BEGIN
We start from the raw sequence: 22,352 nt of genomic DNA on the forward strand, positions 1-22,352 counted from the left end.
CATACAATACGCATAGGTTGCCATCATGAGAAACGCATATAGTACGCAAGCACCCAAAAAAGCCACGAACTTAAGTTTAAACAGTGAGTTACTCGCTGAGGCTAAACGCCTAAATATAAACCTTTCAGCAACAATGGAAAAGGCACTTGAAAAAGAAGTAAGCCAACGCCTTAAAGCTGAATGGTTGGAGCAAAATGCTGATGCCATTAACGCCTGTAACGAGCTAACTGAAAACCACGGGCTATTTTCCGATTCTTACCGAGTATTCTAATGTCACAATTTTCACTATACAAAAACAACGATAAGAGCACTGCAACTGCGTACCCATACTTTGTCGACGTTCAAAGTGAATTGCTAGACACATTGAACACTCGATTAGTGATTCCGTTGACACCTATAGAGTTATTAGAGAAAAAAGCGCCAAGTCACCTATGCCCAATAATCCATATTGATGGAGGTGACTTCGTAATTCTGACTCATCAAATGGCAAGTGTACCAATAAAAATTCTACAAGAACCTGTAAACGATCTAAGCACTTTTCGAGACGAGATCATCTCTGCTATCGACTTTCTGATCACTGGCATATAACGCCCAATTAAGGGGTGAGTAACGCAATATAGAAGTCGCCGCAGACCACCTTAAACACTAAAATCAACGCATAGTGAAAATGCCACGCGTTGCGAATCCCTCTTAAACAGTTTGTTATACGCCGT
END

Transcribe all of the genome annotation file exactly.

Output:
We start from the raw sequence: 22,352 nt of genomic DNA on the forward strand, positions 1-22,352 counted from the left end.
CATACAATACGCATAGGTTGCCATCATGAGAAACGCATATAGTACGCAAGCACCCAAAAAAGCCACGAACTTAAGTTTAAACAGTGAGTTACTCGCTGAGGCTAAACGCCTAAATATAAACCTTTCAGCAACAATGGAAAAGGCACTTGAAAAAGAAGTAAGCCAACGCCTTAAAGCTGAATGGTTGGAGCAAAATGCTGATGCCATTAACGCCTGTAACGAGCTAACTGAAAACCACGGGCTATTTTCCGATTCTTACCGAGTATTCTAATGTCACAATTTTCACTATACAAAAACAACGATAAGAGCACTGCAACTGCGTACCCATACTTTGTCGACGTTCAAAGTGAATTGCTAGACACATTGAACACTCGATTAGTGATTCCGTTGACACCTATAGAGTTATTAGAGAAAAAAGCGCCAAGTCACCTATGCCCAATAATCCATATTGATGGAGGTGACTTCGTAATTCTGACTCATCAAATGGCAAGTGTACCAATAAAAATTCTACAAGAACCTGTAAACGATCTAAGCACTTTTCGAGACGAGATCATCTCTGCTATCGACTTTCTGATCACTGGCATATAACGCCCAATTAAGGGGTGAGTAACGCAATATAGAAGTCGCCGCAGACCACCTTAAACACTAAAATCAACGCATAGTGAAAATGCCACGCGTTGCGAATCCCTCTTAAACAGTTTGTTATACGCCGT